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Improving the design of irrigation infrastructure to increase fisheries production in floodplain wetlands of the Lower Mekong and Murray-Darling Basins

This project aims to test whether wetland regulators can increase survival of fish as they pass downstream from a wetland into the Mekong. The project is upgrading a regulator at Pak Peung wetland in Laos to make it more 'fish-friendly'.
The Mekong and Australia's Murray-Darling Basin are two of the world's major catchment systems, containing unique fish that are important sources of biodiversity, food and recreation. Irrigation infrastructure (weirs, dams, etc.) in rivers often kills fish migrating both upstream and downstream, affecting fish populations and communities dependent on them.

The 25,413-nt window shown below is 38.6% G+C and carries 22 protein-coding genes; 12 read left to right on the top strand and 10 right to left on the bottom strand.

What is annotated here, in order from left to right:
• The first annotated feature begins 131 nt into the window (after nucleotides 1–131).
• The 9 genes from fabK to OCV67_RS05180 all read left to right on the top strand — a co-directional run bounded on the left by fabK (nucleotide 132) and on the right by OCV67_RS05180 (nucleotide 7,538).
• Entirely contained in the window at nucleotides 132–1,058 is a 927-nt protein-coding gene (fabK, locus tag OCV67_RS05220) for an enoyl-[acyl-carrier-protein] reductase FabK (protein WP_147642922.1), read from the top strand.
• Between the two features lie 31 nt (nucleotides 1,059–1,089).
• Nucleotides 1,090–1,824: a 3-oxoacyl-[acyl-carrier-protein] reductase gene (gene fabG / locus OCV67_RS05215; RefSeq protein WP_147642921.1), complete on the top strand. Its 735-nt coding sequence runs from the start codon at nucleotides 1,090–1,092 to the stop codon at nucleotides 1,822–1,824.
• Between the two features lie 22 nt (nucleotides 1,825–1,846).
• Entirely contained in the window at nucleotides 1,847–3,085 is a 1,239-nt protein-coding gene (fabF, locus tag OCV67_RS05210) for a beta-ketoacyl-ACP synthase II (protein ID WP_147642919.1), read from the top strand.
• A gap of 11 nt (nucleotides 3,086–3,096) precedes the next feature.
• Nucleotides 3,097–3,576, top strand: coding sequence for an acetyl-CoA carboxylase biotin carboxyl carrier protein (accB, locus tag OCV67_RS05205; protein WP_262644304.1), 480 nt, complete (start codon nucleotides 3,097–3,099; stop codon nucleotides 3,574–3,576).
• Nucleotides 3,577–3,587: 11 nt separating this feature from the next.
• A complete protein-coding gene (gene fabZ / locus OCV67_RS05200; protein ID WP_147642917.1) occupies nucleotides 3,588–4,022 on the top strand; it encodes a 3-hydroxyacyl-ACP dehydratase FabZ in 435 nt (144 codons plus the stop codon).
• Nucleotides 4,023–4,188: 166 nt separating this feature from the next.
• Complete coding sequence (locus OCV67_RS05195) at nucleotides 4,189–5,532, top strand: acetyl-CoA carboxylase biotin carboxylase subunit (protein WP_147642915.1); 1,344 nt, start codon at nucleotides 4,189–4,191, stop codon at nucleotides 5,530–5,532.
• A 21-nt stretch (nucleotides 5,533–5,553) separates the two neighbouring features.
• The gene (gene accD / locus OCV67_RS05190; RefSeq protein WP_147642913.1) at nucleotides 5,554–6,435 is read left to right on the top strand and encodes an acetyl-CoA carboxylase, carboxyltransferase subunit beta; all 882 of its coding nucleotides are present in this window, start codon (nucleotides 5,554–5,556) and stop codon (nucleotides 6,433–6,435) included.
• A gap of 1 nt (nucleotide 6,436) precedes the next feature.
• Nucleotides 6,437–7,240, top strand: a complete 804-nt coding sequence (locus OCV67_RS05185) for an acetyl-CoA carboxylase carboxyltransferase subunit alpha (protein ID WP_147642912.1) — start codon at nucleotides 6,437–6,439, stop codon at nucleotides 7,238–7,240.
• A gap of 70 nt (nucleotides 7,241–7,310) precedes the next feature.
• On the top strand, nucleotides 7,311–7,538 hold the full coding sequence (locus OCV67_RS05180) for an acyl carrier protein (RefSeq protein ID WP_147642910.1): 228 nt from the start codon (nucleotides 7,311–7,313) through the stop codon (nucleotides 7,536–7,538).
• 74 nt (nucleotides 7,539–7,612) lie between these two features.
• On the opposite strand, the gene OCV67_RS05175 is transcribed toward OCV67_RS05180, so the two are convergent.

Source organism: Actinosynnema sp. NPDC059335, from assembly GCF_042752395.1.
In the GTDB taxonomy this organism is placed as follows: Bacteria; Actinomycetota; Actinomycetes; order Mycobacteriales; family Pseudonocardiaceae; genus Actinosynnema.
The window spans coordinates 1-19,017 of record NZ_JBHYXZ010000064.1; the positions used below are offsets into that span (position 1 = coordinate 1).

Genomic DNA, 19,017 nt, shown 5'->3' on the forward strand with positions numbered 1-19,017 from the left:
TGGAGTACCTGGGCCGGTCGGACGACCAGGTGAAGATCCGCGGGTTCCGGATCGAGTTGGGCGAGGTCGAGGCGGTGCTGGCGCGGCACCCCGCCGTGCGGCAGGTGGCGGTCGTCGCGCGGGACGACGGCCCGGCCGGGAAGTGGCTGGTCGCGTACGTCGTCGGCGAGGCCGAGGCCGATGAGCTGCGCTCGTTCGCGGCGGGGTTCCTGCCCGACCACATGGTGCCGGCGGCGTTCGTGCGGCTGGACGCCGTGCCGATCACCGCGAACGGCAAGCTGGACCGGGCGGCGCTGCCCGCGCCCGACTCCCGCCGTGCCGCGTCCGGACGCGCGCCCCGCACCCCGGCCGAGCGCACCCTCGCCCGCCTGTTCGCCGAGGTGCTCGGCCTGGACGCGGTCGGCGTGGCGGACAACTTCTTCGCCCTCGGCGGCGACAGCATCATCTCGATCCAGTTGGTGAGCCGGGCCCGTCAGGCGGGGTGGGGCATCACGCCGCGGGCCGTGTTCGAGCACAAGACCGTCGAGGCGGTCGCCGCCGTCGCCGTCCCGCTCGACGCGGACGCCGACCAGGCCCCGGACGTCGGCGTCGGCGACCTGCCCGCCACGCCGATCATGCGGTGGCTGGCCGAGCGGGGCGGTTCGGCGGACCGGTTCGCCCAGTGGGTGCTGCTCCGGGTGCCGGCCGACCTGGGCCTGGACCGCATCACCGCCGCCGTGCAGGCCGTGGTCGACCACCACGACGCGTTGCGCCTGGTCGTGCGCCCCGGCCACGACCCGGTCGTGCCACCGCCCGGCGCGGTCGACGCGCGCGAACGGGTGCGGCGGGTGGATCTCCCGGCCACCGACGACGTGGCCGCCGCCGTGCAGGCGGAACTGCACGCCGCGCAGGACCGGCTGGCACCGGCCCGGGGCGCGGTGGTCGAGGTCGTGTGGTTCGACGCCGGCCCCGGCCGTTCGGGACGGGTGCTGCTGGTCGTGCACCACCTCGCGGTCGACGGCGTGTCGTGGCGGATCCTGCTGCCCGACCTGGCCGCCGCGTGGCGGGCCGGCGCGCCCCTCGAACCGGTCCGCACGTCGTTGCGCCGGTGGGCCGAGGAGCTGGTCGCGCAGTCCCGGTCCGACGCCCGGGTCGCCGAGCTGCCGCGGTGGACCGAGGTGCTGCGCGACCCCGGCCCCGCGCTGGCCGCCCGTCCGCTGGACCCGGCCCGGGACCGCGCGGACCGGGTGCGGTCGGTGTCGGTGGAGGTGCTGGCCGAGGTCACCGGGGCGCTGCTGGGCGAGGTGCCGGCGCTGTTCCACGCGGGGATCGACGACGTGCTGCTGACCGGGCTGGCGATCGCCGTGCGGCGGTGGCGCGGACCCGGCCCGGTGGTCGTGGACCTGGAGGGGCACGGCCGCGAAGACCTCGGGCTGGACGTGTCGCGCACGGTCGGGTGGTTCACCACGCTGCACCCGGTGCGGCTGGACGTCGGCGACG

This project builds on research in the Murray-Darling and the Mekong (and elsewhere), and investigates how irrigation structures affect downstream movement of fish between wetlands and rivers. It will design and test fish-friendly passage devices and management regimes for irrigation infrastructure, including for increasingly popular mini-hydropower systems.
Farming communities and management authorities will be more aware of fish welfare issues, use fish-friendly structures, and understand the economic, social and environmental benefits of restoring a holistic approach to fish passage.